For 10 days, former Fresno State student Antonio Olmos’ eyes told the story of the refugee crisis in Europe through his camera.
Olmos is a London-based freelance photojournalist and was sent by British newspapers The Guardian and The Observer into Hungary after the government closed the main railway station in Budapest on Sept. 2 in response to the flood of refugees attempting the trek to Western Europe.
“I got sent because the government stopped all the trains going to Austria,” Olmos said. “So I flew in the next day because that was a big story and caused this huge bottleneck of refugees at the station,” he said.
Olmos found the situation in Hungary to be that of a modern European country from when he landed at the airport until he entered his hotel room. It all changed when he went to the Keleti railway station.
“It was completely amazing, chaotic scenes of thousands of refugees camped in a railway station,” Olmos said. “It’s a beautiful Austrian-Hungarian building. It’s gorgeous, but it was camped out with thousands of refugees – mostly from Syria – trying to get a train to Austria and then on to Germany,” he said.
The freelance photojournalist visualized the mass of refugees impacting a place familiar to many Americans, the mall.
“Imagine going to Fresno and going to Fashion Fair and suddenly realize that there’s like 4,000 people camped out trying to get asylum,” Olmos said. “It’s just incredible you know,” he said.
The majority of refugees that have been pouring into Hungary and the rest of the European Union have been escaping the horrors of the Syrian Civil War.
About 108,000 civilians have been killed in a conflict that has been raging for four years, according to the Syrian Observatory for Human Rights.
About 4 million registered Syrian refugees escaped the civil war and now live in camps spread across the Middle East, according to figures compiled by the U.N. Refugee Agency and the Government of Turkey.
Out of those millions, only 10 percent seek asylum in Europe according to the U.N. agency. The refugee agency reported that about 348,000 Syrians have sought asylum in the Europe from April 2011 to July 2015 – with 138,000 applicants in 2014 alone. The agency said that this figure has steadily increased, even though the numbers are still comparatively low.
Olmos treats each story he covers differently, but he related the current refugee crisis in Europe to the Nicaraguan refugee crisis he covered when he started working for The Miami Herald in 1989.
“The Miami Herald sent me to Nicaragua to follow a group of refugees as they made their way from Nicaragua, all the way to the United States,” Olmos said. “And that was a very moving story that I really still remember 26 years later I guess,” he said.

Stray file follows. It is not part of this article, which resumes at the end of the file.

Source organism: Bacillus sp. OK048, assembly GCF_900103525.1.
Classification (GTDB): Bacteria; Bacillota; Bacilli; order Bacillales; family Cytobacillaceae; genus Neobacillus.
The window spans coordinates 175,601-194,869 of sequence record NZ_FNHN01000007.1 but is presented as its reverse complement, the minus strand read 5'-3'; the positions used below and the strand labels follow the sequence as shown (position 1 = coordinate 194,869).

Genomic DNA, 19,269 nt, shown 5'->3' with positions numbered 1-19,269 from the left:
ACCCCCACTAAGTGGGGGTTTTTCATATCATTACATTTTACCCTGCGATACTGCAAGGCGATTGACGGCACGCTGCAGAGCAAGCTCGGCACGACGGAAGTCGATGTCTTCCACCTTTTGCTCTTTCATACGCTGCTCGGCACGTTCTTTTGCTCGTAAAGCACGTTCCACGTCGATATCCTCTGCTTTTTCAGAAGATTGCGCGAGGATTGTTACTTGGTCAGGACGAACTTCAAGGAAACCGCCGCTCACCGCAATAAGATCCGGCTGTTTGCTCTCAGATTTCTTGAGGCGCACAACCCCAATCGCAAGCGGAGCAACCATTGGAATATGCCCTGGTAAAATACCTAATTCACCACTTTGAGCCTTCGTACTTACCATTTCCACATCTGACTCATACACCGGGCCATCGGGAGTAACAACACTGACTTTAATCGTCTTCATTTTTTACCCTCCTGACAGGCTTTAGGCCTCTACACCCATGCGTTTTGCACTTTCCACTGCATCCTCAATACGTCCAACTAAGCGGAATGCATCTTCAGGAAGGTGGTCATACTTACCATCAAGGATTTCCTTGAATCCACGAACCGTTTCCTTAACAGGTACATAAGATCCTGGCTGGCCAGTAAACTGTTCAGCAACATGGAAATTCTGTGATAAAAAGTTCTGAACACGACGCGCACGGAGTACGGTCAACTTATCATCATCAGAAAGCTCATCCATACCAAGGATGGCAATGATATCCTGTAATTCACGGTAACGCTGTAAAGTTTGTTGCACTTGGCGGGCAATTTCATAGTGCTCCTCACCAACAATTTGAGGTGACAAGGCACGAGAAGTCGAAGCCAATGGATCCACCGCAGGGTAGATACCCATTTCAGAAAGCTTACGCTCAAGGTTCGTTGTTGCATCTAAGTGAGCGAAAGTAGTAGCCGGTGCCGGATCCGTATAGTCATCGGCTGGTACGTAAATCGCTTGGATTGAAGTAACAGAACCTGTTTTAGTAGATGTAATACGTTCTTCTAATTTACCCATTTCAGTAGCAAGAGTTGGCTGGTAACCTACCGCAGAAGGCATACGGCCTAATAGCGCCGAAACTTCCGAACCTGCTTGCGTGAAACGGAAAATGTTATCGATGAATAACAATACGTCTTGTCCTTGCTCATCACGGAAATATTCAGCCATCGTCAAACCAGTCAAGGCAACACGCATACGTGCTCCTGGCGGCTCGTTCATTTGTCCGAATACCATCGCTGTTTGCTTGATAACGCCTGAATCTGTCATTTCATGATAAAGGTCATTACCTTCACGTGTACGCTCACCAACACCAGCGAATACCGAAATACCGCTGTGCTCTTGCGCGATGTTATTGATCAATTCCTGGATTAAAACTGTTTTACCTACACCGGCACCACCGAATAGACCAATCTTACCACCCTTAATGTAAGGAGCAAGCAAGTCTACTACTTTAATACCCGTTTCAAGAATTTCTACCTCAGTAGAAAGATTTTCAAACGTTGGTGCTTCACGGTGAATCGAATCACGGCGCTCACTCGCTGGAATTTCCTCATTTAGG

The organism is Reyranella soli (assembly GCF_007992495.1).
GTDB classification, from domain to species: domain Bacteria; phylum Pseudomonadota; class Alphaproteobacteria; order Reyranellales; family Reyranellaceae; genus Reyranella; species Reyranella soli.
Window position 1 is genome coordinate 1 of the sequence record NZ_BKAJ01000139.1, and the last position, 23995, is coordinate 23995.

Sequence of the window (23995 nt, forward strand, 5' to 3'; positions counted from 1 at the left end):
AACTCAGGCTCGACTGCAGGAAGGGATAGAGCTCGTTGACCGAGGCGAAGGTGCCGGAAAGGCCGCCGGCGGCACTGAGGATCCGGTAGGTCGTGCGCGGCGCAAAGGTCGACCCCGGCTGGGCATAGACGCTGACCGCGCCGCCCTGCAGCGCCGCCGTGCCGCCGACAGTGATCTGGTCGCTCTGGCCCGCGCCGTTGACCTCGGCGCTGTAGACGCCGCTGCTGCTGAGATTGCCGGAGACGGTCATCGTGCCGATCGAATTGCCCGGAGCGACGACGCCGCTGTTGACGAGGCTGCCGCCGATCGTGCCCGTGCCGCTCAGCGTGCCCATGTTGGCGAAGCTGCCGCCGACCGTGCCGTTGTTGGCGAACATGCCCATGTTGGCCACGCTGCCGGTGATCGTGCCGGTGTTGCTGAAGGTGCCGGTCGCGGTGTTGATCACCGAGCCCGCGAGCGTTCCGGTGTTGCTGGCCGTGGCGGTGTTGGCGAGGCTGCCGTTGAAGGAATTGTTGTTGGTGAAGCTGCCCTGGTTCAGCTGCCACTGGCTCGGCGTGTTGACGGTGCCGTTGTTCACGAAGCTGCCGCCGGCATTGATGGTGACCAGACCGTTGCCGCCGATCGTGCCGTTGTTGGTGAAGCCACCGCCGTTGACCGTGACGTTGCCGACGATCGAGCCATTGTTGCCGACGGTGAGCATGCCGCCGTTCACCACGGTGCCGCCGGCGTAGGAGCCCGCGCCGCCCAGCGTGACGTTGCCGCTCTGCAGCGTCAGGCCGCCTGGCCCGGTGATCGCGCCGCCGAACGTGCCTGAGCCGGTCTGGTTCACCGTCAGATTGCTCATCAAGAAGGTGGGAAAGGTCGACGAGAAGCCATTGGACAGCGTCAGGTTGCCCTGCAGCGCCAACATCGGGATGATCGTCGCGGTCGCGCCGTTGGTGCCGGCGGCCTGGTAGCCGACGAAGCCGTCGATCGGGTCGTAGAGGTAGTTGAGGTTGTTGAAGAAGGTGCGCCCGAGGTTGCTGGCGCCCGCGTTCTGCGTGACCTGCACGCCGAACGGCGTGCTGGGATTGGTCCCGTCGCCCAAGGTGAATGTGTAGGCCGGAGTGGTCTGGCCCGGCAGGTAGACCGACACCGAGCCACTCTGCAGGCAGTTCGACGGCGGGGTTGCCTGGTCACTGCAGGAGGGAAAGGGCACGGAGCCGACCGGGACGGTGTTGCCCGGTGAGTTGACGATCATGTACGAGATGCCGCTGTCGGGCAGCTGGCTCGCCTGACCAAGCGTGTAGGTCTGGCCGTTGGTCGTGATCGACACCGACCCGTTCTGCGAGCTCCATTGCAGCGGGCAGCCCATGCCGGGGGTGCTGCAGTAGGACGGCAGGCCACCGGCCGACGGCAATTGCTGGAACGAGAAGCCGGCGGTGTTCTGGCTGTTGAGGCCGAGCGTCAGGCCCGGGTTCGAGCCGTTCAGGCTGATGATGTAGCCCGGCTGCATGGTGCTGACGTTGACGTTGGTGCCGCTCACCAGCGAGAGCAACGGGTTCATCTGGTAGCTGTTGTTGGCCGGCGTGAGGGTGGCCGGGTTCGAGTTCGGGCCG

The freelance photojournalist “But it’s incredible, it’s really weird to be a witness to this stuff. It’s really biblical,” Olmos said.
Olmos thought of the risks refugees took to get from Syria to the safety of Europe.
“You know it’s tens of thousands of people and you think of how far Syria is from Germany and how it’s a very dangerous journey: They’ve got to get on boats, they’ve got to cross through hostile territory, they’ve got to walk, they’ve got to get on a train, they have so many things they have to do,” Olmos said.
Despite the Hungarian government’s hardline stance on the refugees, Olmos saw the exact opposite in its citizens during the closure of the railway station.
“I saw hundreds of Hungarian volunteers giving food, helping people with clothes, all kinds of generosity, people bringing in toys, street performers coming in to perform for the kids, to keep the kids entertained,” Olmos said.
“They hired hundreds of busses and they were shipped to the Austria-Hungary border,” Olmos said. “The trouble is, the next day, the station started filling with refugees again. But the trains are running, but they have riot police guarding the gates. So they refused to let any refugees to get on the trains.”
The refugee crisis affecting Hungary wasn’t just limited to the train station in its capital. Some refugees started to leave the station in frustration after waiting there for days. Austria and a ticket to the rest of Europe were in their sites.
“A lot of the refugees left the station to march to the Austrian border and there was like several thousand that were walking literally [along the highway],” Olmos said. “Imagine 3,000 people walking along Highway 5 from Los Angeles to San Francisco, that’s what they were doing,” he said.
Germany announced on Sunday that it was reimplementing border controls with Austria due to the crush of migrants flooding into the country. The German Interior Ministry cited security concerns and requested the establishment of processing facilities for migrants along its borders.
The freelancer and his colleagues also covered refugees pouring into the country from Hungary’s southern border with Serbia.
“I was covering the refugees crossing from Serbia into Hungary, the border crossing there, and that was very interesting,” Olmos said. “We saw at least a thousand people cross today. That’s every day they’re doing this. It’s just incredible and that’s just one crossing point. There are other crossing points we didn’t even go to,” he said.
Olmos said covering events like the European refugee crisis was one of the reasons he became a journalist.
“I’m just very lucky to be able to witness it,” Olmos said. “I wish I wasn’t witnessing it, I wish it wasn’t happening, but it’s happening. So it’s one of the reasons why I became a journalist because I wanted to be able to witness all these kind of things, instead of watching it on TV.”